L'isle-la-sorgueIs z beautiful little town with canals running through it and a fabulous outdoor market on Sunday that takes over every nook and cranny. During the summer it can be crowded, yet despite all the people it is still one of my favorite markets. I do confess I usually visit France in the Spring (April/May) and in the Fall (September/October) so there are less people during these times of year. I enjoy the Fall especially around wine harvesting and in Spring when the flowers start coming out. I do recommend at least one visit between June and September when the Lavender is in bloom. When the fields are a sea of lavender and the sweet scent fills the air. Getting back to L’isle-sur-la-sorgue, there are tons of  shops to explore. These days it is pretty difficult to find a bargain, still chances are you will run across something that strikes your fancy even if it is a bit pricey. Treat yourself, you are on vacation. The market usually winds down by around 1 or 1:30. A lot of the shops close for lunch between 1 and 3. I usually try to arrive around 10:00 or 10:30 and spend the morning strolling through the market. I have a leisurely lunch around 1:00 at my favorite restaurant, Cher Nane. It is such a tranquil setting you really don’t want to rush. After lunch I will wonder around for a bit browsing in the shops. The Office of Tourism has a website http://www.oti-delasorgue.fr/. The site has an English version. Two sections that are particularly informative are on the markets in and around L’Isle-sur-la-Sorgue and information on  Fontaine-de-Vaulcuse, the source of the Sorgue River. Gordes and Abbaye de Senanque are a short distance away so it is possible to visit them the same day as a visit to L’isle-sur-la-sorgue. I did and did not find it too arduous, but I do take a cooler with ice packs just in case I purchased any perishable foods at the market since it was a full day being out and about.

Restaurants:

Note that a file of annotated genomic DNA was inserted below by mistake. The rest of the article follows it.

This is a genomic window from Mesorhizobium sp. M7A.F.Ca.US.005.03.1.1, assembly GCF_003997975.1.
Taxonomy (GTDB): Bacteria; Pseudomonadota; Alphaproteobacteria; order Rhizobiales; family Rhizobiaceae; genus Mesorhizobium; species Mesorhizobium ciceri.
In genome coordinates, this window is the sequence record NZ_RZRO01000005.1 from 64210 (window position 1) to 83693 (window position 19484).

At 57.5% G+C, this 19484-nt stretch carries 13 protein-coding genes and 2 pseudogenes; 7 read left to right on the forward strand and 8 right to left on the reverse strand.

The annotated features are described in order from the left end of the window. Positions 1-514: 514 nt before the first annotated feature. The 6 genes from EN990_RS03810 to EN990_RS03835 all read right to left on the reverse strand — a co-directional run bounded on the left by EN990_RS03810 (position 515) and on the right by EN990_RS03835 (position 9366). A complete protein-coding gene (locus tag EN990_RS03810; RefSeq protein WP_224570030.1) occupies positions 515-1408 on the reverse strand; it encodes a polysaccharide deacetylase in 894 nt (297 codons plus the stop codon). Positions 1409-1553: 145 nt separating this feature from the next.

la marmite bouillonnante, L’ ile aux Brocantes - 7, avenue des Quatre Otages Tele: 04 90 38 51 05. The outdoor dinning terrace is beside a canal (below is a photo I took of the canal in May, you can’t see the restaurant, but it is a little ways down on the left). Sometimes while you are eating, ducks will swim by and you can throw them a few pieces of bread. In the Spring is especially fun to watch the cute baby ducks swimming around. The menu is seasonal, the food is exceptional and the service is wonderful. When I  arrive, my first stop is the restaurant so I can make a reservation for lunch around 1:00. Eating with the ducks (as a friend calls it) has become a tradition. A visit to L’isle-la-sorgue would not be the same. The restaurant is located in a group of buildings called the Passage du Pont (L’ile aux brocantes) that house a collection of stalls and shops selling antiques. After lunch I like to walk through checking out the different stalls. Their is an entrance from the restaurant. You reach the restaurant by crossing a bridge off of the avenue des Quatre Otages, a major street that runs through town.  Coming from Avignon via D901, once you enter town the D901 merges into the avenue de la Liberation. Going straight the street eventually merges into the avenue des Quatre Otages. On your left you will see a building (now a bank) with a clock tower and a waterwheel. The entrance to restaurant (look for the sign for Passage du Pont) is across the street from the waterwheel. There is another entrance off of the Cours Rene Chars. When I drive into town on the D901 I keep driving along the avenue des Quatre Otages until I come to the first roundabout and make a 3 o’clock turn onto Cours Rene Chars. I continue on Cours Rene Chars until I find a parking place. Usually I find a parking spot a little ways past the second roundabout. Parking can be a pain even in Spring and Fall when there are less people. When you enter town on the D901 you will notice several places where you can park, but they do charge. I don’t mind parking a little ways out and the restaurant I like is on my way into town so I pop in to make reservation for lunch. I found a decent map that shows the location of the restaurant at   http://restaurant.118000.fr/v_l-isle-sur-la-sorgue_84/c_restaurant/e_chez-nane_0490385105_C0000873690.